The performance at Thursday night’s GOP debate comes as Mr. Santorum has sought to increase his presence within the national debate. Speaking Tuesday, Mr. Santorum launched a scathing rebuke of Mr. Perry’s assessment of U.S. relations with Israel.

“I’ve forgotten more about Israel than Rick Perry knows about Israel,” Mr. Santorum told Politico. “There he is, reading a speech that I’m sure he didn’t write, and has never taken a position on any of this stuff before, and [the media is] taking this guy seriously.”

Preceding the debate hosted by Google, Mr. Santorum made national headlines after issuing a plea to the search engine, requesting that the address search results related to his name. Mr. Santorum’s contacting of Google comes as Google searches for Mr. Santorum’s name have generated some inappropriate results since gay columnist Dan Savage organized an online campaign to link graphic sexual terms to Mr. Santorum’s campaign.

It was a great debate, I recommend watching at least the first half.

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Eight Republicans will participate in tonight’s Fox News debate in Orlando

From Fox News:

ORANGE COUNTY, Fla. (WOFL FOX 35) – Fox News and Google announced today that they will present a presidential debate on Sept. 22 from 9:00-11:00 p.m. ET in Orlando, Fla., in conjunction with the Republican Party of Florida.

In making the joint announcement, Michael Clemente, senior vice president of news editorial, Fox News, said, “For access to news and information, it’s hard to imagine two more powerful brands than Fox News and Google, which is why we are proud to partner with a leader in global technology. The strength and reach of both should ensure a thorough and engaging debate that anyone can participate in.”

Moderated by Special Report anchor Bret Baier with panelists Chris Wallace, host of “Fox News Sunday” and Megyn Kelly, anchor of “America Live,” the debate will incorporate video and text questions submitted by the public on YouTube.com/FoxNews.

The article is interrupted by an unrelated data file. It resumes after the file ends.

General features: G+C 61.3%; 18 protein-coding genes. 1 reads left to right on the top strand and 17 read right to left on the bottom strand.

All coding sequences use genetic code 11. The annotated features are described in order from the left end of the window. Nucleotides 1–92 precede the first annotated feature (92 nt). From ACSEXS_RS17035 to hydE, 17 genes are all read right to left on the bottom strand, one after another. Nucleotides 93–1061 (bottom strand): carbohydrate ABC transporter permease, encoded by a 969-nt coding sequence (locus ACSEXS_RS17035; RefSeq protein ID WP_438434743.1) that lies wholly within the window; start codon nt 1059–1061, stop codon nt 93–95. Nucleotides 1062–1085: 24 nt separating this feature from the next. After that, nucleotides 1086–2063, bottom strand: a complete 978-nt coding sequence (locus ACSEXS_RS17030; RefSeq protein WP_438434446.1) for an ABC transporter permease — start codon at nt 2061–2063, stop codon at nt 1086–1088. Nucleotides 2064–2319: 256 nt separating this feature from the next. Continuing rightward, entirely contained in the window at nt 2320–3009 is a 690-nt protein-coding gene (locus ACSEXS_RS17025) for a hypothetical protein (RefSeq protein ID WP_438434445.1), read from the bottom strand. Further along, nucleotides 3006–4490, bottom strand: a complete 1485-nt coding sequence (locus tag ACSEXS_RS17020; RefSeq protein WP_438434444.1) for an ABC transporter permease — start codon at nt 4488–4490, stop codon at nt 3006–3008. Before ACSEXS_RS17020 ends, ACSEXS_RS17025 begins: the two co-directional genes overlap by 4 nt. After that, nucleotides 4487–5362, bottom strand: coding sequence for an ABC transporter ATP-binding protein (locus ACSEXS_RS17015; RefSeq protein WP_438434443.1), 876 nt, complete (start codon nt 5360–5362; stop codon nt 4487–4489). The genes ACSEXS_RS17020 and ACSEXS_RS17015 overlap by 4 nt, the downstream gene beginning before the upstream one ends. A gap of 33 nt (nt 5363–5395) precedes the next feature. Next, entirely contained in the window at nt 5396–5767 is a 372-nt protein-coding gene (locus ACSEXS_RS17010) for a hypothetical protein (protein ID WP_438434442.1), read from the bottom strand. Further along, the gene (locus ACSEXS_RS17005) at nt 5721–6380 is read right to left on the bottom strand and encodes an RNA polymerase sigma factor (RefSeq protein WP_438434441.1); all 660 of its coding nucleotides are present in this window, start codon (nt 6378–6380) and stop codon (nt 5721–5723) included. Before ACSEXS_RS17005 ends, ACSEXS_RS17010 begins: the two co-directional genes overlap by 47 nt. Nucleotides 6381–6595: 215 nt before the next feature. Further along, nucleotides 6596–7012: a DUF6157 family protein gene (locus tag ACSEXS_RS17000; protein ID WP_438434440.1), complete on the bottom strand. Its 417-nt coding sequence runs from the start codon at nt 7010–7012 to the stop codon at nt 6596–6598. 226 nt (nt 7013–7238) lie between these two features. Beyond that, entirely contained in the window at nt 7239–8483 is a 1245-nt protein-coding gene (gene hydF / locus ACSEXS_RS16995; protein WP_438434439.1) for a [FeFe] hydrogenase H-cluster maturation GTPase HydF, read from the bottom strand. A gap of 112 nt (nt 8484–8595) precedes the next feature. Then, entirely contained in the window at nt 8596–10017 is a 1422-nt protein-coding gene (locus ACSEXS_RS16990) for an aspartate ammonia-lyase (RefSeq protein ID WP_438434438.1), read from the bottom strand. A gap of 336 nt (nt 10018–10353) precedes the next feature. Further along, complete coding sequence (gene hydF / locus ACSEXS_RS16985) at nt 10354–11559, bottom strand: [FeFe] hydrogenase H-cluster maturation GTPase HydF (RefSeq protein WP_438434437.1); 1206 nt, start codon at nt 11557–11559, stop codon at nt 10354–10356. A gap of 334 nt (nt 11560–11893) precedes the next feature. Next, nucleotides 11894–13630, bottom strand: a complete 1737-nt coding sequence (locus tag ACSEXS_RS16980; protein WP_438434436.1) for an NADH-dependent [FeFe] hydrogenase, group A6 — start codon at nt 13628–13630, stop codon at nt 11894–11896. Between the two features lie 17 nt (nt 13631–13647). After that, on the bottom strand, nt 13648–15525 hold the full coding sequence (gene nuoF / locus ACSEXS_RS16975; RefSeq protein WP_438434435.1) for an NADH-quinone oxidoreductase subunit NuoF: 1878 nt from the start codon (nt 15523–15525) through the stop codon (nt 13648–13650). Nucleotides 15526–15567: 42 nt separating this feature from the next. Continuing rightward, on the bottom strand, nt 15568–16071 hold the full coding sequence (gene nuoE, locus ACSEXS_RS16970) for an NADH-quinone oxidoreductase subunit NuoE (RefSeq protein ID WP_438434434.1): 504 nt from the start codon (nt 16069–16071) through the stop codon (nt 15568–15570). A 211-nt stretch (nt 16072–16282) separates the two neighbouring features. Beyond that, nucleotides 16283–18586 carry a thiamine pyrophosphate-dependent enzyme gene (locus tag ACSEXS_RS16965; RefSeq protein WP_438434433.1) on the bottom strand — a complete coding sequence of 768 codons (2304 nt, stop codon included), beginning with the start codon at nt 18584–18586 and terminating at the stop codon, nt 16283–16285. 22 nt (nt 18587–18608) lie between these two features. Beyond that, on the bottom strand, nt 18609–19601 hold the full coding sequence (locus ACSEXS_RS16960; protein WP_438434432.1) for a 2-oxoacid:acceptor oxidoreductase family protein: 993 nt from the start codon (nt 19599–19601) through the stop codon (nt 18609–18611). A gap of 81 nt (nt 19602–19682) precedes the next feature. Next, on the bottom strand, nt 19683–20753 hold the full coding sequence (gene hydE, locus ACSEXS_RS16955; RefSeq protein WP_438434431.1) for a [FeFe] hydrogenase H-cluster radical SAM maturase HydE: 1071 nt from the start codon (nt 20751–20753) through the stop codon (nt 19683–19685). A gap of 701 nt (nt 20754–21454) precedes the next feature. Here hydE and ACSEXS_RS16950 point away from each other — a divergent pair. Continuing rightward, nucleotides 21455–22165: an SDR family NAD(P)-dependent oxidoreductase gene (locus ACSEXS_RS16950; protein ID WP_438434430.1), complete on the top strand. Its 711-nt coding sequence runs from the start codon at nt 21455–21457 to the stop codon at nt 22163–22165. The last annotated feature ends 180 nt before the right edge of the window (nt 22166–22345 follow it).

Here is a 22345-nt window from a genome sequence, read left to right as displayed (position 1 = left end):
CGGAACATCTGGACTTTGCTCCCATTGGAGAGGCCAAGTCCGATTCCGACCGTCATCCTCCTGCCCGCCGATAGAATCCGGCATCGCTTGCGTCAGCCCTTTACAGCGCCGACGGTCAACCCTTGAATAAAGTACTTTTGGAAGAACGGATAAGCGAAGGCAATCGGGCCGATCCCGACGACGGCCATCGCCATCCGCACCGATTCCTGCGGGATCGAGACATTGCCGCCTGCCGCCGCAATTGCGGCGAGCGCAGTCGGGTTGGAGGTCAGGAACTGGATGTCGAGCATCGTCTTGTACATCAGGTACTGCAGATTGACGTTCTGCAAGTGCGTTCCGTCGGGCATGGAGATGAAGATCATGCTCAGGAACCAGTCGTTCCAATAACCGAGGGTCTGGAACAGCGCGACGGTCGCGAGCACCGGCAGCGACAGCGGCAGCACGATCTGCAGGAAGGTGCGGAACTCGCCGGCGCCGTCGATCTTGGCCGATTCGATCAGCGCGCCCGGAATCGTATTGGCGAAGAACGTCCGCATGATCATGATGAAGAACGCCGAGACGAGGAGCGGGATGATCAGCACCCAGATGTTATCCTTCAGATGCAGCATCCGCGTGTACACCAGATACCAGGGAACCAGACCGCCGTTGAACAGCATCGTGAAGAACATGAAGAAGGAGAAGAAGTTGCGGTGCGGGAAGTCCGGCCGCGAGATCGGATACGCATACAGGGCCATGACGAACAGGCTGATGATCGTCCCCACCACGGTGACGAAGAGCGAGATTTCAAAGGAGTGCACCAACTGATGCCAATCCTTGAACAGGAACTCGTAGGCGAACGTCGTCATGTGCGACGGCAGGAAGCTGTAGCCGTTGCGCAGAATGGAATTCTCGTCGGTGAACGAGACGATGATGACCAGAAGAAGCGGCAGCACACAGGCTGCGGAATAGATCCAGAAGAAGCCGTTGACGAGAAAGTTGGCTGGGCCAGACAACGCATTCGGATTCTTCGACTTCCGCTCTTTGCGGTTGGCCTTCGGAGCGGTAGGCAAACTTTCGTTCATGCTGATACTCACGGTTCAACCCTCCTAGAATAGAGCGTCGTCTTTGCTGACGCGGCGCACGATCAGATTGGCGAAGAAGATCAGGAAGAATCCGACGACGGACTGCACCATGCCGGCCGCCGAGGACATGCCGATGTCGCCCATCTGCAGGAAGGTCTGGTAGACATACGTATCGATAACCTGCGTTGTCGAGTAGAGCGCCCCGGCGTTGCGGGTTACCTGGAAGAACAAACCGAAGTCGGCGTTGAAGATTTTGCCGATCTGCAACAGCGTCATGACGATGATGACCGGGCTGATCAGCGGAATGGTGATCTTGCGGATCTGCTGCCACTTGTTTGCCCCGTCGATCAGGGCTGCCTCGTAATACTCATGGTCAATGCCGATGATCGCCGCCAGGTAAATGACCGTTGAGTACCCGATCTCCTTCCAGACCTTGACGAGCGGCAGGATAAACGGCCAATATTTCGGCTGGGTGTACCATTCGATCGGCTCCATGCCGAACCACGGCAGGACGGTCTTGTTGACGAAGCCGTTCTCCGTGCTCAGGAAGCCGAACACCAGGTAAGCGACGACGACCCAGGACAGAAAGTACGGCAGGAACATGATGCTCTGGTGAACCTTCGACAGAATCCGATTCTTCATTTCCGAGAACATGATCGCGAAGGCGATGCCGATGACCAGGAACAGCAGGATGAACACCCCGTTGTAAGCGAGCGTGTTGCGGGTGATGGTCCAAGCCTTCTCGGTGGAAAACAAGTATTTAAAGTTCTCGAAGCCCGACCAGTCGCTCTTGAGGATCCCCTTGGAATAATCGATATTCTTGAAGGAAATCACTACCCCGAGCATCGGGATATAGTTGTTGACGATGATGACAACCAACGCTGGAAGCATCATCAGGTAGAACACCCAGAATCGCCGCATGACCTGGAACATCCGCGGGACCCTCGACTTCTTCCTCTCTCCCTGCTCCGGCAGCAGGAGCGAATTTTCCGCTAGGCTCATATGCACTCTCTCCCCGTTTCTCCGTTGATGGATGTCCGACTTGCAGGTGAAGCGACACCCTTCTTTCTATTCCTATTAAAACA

Viewers will be able to vote on the questions they want the candidates to answer, and Fox News will use the votes to help choose which questions are posed to the candidates. In addition, Fox News and Google will present public data and Google search trends on air to help provide context to the questions and inform the debate throughout the evening.

Steve Grove, head of news and politics for YouTube, said, “We’re delighted to give voters across the country this opportunity to ask their questions of the GOP candidates. Through this joint debate with Fox News we hope to bring more voices into the arena to create an informed and lively dialogue about the future of our country.”

The Fox News/Google debate will be presented live from the Orange County Convention Center on Fox News Channel (FNC) and live-streamed on YouTube.com/FoxNews, in addition to Fox News Radio, Fox News Mobile, and FoxNews.com.

I’ll be watching, hope you will too! Bret Baier, Chris Wallace and Megyn Kelly are my three favorite people on Fox News.

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Titanium spine: Michele Bachmann one point behind Romney in Iowa poll

Presidential Candidate Michele Bachmann

Presidential Candidate Michele Bachmann